Another question about how much programmers are worth



  • I'm wondering what an appropriate charge-out rate (per hour) would be for a part-time .net programmer in the Calgary area, with 6-8 years programming experience and a .net software development certificate (from the University of Calgary).   Thanks!



  • @Albatross said:

    I'm wondering what an appropriate charge-out rate (per hour) would be for a part-time .net programmer in the Calgary area, with 6-8 years programming experience and a .net software development certificate (from the University of Calgary).   Thanks!

    There are several WTFs in your question, which makes me think this is a bogus post.

    First of all, "part-time" .Net programmer? What, are you still in school? With 6-8 yrs. of experience? WTF?  Are you going to offer "part-time" solutions to the company you're going to work for? Or maybe "partial" solutions? The company won't like that.

    Secondly, a .NET "software development certificate"? What is that exactly? I never heard of it. Sounds fake.

    Nice try though. 



  • @CPound said:

    I never heard of it. Sounds fake.
     

    What, are you still in school? With 6-8 yrs. of experience?
    Because nobody in the history of education has every gone back to school...

    "part-time" .Net programmer?
    And they certainly never worked while they went to school...or just wanted to pick up a little extra cash.

    Are you going to offer "part-time" solutions to the company you're going to work for?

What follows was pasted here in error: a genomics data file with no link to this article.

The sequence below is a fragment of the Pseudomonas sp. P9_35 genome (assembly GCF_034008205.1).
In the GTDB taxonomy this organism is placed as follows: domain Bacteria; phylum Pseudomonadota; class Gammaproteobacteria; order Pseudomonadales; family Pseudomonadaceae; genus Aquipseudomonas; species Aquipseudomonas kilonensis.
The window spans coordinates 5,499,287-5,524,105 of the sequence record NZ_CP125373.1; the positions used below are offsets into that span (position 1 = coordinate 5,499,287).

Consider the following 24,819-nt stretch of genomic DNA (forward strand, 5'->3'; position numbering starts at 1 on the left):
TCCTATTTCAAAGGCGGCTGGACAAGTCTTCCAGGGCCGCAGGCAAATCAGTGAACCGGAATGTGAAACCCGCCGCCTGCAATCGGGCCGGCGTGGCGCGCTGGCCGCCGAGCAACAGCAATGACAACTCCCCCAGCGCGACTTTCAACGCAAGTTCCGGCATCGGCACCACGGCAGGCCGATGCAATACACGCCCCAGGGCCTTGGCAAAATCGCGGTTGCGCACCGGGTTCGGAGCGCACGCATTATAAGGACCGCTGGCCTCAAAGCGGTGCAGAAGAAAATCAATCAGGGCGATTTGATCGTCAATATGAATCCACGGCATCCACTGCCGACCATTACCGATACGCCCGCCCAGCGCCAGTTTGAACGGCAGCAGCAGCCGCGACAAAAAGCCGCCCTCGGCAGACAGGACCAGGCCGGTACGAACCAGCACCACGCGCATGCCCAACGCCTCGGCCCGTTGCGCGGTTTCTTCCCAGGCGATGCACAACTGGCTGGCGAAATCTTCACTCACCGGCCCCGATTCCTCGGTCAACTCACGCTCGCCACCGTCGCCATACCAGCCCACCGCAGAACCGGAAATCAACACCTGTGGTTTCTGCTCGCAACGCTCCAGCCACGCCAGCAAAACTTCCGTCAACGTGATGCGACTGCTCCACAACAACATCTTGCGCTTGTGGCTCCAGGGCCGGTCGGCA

And no company has ever wanted a part time employee...never.  I guess that part time work I did for professors and small companies while I went to school never happened...

    What the hell is wrong with you?

    Ahem...

    @Albatross said:
    I'm wondering what an appropriate charge-out rate (per hour) would be
    Do you have a gig already and you're just trying to figure out what to charge?  

    It's been a while since I lived in Alberta, but if you take the avg. yearly salary & divide by 2000, you get a not bad approximation of the hourly rate.   Payscale.com shows the median wage for a junior/intermediate dev in Calgary at about $55K.  That works out to about $28/hour...roughly...and it doesn't account for having to take care of your own taxes, if that's an issue, etc.

    Of course, it varies.  If you're with a good company, you could make a lot more; if you're coding for a professor at the university, it could be a fair bit less.  How much do you think your time is worth? :)

    -cw